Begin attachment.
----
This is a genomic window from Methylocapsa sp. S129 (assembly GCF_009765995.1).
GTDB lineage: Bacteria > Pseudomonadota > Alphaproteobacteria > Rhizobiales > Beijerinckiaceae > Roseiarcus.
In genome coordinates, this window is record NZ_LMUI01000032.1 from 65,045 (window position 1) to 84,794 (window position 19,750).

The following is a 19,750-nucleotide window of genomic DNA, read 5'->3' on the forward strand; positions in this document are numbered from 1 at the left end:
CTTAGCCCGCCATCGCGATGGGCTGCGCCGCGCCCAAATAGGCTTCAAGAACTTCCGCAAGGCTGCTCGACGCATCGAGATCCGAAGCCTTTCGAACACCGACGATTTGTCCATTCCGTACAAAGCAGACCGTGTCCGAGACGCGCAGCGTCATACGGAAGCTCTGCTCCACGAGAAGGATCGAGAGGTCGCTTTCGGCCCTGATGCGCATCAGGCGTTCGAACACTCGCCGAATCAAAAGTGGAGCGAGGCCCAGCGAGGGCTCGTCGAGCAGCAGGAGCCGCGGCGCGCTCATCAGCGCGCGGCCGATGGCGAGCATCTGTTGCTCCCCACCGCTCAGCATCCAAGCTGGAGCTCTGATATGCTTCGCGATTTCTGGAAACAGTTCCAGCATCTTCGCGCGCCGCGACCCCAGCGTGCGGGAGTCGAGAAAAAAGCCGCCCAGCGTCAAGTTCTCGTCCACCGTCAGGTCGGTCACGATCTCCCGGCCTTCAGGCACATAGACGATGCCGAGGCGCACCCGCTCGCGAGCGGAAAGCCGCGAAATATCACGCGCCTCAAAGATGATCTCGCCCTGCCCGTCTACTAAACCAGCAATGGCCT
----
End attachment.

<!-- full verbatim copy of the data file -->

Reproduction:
This is a genomic window from Methylocapsa sp. S129 (assembly GCF_009765995.1).
GTDB lineage: Bacteria > Pseudomonadota > Alphaproteobacteria > Rhizobiales > Beijerinckiaceae > Roseiarcus.
In genome coordinates, this window is record NZ_LMUI01000032.1 from 65,045 (window position 1) to 84,794 (window position 19,750).

The following is a 19,750-nucleotide window of genomic DNA, read 5'->3' on the forward strand; positions in this document are numbered from 1 at the left end:
CTTAGCCCGCCATCGCGATGGGCTGCGCCGCGCCCAAATAGGCTTCAAGAACTTCCGCAAGGCTGCTCGACGCATCGAGATCCGAAGCCTTTCGAACACCGACGATTTGTCCATTCCGTACAAAGCAGACCGTGTCCGAGACGCGCAGCGTCATACGGAAGCTCTGCTCCACGAGAAGGATCGAGAGGTCGCTTTCGGCCCTGATGCGCATCAGGCGTTCGAACACTCGCCGAATCAAAAGTGGAGCGAGGCCCAGCGAGGGCTCGTCGAGCAGCAGGAGCCGCGGCGCGCTCATCAGCGCGCGGCCGATGGCGAGCATCTGTTGCTCCCCACCGCTCAGCATCCAAGCTGGAGCTCTGATATGCTTCGCGATTTCTGGAAACAGTTCCAGCATCTTCGCGCGCCGCGACCCCAGCGTGCGGGAGTCGAGAAAAAAGCCGCCCAGCGTCAAGTTCTCGTCCACCGTCAGGTCGGTCACGATCTCCCGGCCTTCAGGCACATAGACGATGCCGAGGCGCACCCGCTCGCGAGCGGAAAGCCGCGAAATATCACGCGCCTCAAAGATGATCTCGCCCTGCCCGTCTACTAAACCAGCAATGGCCT